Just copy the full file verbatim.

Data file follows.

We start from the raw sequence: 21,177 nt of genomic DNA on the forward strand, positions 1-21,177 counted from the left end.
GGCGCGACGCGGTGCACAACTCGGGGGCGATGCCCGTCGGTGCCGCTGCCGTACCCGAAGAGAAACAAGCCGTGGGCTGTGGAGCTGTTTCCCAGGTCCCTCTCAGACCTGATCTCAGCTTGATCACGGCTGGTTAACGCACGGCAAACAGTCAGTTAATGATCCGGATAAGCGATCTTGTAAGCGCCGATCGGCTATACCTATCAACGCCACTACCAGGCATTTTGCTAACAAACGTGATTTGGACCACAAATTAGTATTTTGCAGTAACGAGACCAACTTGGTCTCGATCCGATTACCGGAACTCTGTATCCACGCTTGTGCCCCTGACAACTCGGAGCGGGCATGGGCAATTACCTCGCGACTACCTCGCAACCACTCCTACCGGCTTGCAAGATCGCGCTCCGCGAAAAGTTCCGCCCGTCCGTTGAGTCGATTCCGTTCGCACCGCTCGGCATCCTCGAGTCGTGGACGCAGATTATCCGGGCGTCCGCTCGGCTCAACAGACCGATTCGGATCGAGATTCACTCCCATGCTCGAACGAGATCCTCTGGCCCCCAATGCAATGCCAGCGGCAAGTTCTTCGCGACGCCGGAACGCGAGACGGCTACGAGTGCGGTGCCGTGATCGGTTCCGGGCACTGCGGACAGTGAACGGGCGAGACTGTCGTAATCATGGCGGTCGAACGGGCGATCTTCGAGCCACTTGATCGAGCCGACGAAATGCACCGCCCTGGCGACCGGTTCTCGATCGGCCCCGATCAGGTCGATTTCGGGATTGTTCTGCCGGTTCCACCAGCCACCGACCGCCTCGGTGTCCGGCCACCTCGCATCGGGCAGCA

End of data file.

We start from the raw sequence: 21,177 nt of genomic DNA on the forward strand, positions 1-21,177 counted from the left end.
GGCGCGACGCGGTGCACAACTCGGGGGCGATGCCCGTCGGTGCCGCTGCCGTACCCGAAGAGAAACAAGCCGTGGGCTGTGGAGCTGTTTCCCAGGTCCCTCTCAGACCTGATCTCAGCTTGATCACGGCTGGTTAACGCACGGCAAACAGTCAGTTAATGATCCGGATAAGCGATCTTGTAAGCGCCGATCGGCTATACCTATCAACGCCACTACCAGGCATTTTGCTAACAAACGTGATTTGGACCACAAATTAGTATTTTGCAGTAACGAGACCAACTTGGTCTCGATCCGATTACCGGAACTCTGTATCCACGCTTGTGCCCCTGACAACTCGGAGCGGGCATGGGCAATTACCTCGCGACTACCTCGCAACCACTCCTACCGGCTTGCAAGATCGCGCTCCGCGAAAAGTTCCGCCCGTCCGTTGAGTCGATTCCGTTCGCACCGCTCGGCATCCTCGAGTCGTGGACGCAGATTATCCGGGCGTCCGCTCGGCTCAACAGACCGATTCGGATCGAGATTCACTCCCATGCTCGAACGAGATCCTCTGGCCCCCAATGCAATGCCAGCGGCAAGTTCTTCGCGACGCCGGAACGCGAGACGGCTACGAGTGCGGTGCCGTGATCGGTTCCGGGCACTGCGGACAGTGAACGGGCGAGACTGTCGTAATCATGGCGGTCGAACGGGCGATCTTCGAGCCACTTGATCGAGCCGACGAAATGCACCGCCCTGGCGACCGGTTCTCGATCGGCCCCGATCAGGTCGATTTCGGGATTGTTCTGCCGGTTCCACCAGCCACCGACCGCCTCGGTGTCCGGCCACCTCGCATCGGGCAGCA